It’s somewhat unusual in this day and age for a label like Nuclear Blast to take a punt on a new prospect, however, seeing as Monte Connor got it right more often than not during his years with Roadrunner, benefit of the doubt is possibly due.
Irist began in 1995 with three chaps from Argentina, Chile and Brazil hot-footing it up to Atlanta, Georgia, meeting a couple of US kindred spirits to jam. Inspired by the halcyon days of Machine Head, Sepultura et al in the early 90’s, they proceeded to craft the kind of music that they wanted to hear.
Their sound is frankly huge and immersive. “Order Of The Mind” has a rich vein of unsettling yet warm dynamics throughout, delivered in a confident unpretentious manner. The clarity of production and lack of filler material is impressive; often, even with some of the classics, there’s an occasional arrangement choice which leaves me wincing marginally every time I hear it (the clumsy segue into the final verse of Metallica’s “Creeping Death” springs to mind) ; there are no such dropped bollocks in play here.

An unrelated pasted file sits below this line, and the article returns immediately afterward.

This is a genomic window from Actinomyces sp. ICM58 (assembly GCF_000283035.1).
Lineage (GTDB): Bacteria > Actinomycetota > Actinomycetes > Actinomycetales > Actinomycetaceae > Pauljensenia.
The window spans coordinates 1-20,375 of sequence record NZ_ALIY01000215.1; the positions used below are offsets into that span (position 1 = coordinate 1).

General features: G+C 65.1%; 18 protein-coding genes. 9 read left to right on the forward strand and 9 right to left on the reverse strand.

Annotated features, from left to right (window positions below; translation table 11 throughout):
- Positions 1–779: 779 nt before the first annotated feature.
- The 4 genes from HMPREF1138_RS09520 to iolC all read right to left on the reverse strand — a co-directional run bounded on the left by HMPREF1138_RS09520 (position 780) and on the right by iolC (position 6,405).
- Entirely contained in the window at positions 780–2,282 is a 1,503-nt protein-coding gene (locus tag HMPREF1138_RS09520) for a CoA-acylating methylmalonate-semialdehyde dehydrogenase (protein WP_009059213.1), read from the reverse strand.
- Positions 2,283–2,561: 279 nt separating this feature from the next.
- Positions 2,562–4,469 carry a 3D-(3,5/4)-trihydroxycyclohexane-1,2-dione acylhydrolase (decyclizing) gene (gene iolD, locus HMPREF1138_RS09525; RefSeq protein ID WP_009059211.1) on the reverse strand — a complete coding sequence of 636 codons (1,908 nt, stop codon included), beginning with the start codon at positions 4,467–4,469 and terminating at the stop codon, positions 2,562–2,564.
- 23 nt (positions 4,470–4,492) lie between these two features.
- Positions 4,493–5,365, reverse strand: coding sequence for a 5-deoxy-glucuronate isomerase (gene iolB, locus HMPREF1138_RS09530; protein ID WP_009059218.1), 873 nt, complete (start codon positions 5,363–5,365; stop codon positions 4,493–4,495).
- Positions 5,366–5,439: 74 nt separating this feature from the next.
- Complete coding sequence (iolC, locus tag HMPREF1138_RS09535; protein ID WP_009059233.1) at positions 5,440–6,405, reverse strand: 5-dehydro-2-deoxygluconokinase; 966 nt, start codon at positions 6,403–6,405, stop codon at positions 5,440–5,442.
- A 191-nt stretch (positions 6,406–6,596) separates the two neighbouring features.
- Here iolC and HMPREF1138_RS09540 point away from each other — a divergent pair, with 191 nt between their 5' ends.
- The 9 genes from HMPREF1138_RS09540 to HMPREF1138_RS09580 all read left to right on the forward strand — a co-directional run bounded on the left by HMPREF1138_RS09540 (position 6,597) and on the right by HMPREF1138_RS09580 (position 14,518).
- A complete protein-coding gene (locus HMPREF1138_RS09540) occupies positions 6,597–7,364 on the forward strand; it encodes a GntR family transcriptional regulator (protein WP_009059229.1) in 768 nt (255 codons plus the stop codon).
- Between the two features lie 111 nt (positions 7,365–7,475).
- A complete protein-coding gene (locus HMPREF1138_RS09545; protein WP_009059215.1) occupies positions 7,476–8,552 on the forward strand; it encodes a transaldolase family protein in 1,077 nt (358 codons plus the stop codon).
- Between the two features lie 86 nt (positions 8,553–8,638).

Irist borrow from many realms of the metal spectrum. Listen closely enough and you’ll hear metalcore tropes ala Killswitch Engage and Hatebreed, thrash breakouts that ape The Haunted and Revocation, post-metal introspection of Cult Of Luna or Deftones, and groove driven progressive flamboyance that Gojira and Mastodon would be proud of. Irist has stripped each subgenre down to its raw element, absorbing said gems into their own tech-infused sound without polish, pretention, or posturing.
Underpinning all of this is a huge performance from frontman Rodrigo Carvalho, his vocal delivery walking a tightrope between the staccato snarling of Jens Kidman (Meshuggah) and Pete Dolvings emotive shouty-singing from his days in The Haunted.
As heavy and accessible as they may be, there is no way should Irist ever be considered a gateway band. “Order Of the Mind” is an astoundingly mature and accomplished debut album, with a high standard of musicianship and songwriting.